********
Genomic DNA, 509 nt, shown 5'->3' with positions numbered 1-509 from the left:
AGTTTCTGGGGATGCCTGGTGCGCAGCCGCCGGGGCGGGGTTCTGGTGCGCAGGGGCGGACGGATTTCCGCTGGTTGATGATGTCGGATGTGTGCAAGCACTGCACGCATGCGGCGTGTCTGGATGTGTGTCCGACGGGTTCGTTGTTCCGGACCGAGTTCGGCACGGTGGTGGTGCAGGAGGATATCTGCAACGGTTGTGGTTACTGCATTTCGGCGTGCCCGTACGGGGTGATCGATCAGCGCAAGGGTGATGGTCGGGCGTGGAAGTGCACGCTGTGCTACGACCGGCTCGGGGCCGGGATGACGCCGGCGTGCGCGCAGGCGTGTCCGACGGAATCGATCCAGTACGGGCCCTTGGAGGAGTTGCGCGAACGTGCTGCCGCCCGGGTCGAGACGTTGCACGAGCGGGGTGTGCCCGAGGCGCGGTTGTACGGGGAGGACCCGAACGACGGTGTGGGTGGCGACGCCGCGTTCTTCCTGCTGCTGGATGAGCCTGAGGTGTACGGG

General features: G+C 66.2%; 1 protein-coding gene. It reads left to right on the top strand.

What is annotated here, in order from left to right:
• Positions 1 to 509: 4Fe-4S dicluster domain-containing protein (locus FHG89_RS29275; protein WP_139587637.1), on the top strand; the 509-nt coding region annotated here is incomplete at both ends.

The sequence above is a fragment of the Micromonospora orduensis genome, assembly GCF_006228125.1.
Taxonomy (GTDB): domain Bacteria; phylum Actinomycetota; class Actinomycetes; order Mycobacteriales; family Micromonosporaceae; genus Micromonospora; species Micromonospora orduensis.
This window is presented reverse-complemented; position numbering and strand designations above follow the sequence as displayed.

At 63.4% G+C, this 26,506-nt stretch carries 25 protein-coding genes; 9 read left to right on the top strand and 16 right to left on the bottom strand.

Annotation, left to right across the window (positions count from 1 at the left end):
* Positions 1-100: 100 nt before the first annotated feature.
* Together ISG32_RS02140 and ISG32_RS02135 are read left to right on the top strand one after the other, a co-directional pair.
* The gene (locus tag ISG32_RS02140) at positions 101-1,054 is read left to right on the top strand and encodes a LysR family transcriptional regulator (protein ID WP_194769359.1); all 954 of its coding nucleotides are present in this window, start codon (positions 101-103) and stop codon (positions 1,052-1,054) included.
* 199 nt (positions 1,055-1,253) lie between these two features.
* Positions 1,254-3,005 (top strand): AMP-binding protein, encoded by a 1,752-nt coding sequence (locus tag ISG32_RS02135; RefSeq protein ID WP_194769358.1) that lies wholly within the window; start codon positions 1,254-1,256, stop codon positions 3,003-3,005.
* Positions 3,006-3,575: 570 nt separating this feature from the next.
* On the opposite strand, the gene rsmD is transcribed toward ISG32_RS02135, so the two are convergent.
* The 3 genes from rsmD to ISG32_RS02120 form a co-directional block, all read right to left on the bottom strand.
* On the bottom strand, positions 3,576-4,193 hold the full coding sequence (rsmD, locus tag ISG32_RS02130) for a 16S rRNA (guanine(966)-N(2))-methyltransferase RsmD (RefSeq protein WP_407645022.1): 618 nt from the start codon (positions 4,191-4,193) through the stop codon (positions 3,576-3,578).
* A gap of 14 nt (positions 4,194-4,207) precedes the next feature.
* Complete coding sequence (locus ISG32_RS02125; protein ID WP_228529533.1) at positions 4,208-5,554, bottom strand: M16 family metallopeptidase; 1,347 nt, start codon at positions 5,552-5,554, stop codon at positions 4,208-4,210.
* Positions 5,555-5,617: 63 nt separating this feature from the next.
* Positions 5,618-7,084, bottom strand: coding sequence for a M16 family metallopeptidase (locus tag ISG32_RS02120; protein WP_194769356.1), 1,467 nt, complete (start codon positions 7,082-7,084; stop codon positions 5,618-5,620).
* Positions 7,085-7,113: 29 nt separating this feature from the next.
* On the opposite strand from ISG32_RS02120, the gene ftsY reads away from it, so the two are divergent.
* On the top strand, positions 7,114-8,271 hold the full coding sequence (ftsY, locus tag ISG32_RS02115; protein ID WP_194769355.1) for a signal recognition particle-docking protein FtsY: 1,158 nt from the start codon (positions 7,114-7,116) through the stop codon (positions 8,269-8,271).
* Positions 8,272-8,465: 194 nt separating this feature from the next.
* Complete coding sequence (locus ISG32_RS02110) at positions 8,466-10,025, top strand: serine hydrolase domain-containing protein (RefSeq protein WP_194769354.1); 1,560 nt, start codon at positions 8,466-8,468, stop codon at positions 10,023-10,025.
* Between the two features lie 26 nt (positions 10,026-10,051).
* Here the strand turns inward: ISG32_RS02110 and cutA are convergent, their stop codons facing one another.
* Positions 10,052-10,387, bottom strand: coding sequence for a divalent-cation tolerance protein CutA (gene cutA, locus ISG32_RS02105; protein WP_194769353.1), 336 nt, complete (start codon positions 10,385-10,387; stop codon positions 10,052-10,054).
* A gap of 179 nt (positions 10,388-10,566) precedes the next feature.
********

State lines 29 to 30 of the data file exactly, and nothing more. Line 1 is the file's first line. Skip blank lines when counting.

* Between the two features lie 26 nt (positions 10,026-10,051).
* Here the strand turns inward: ISG32_RS02110 and cutA are convergent, their stop codons facing one another.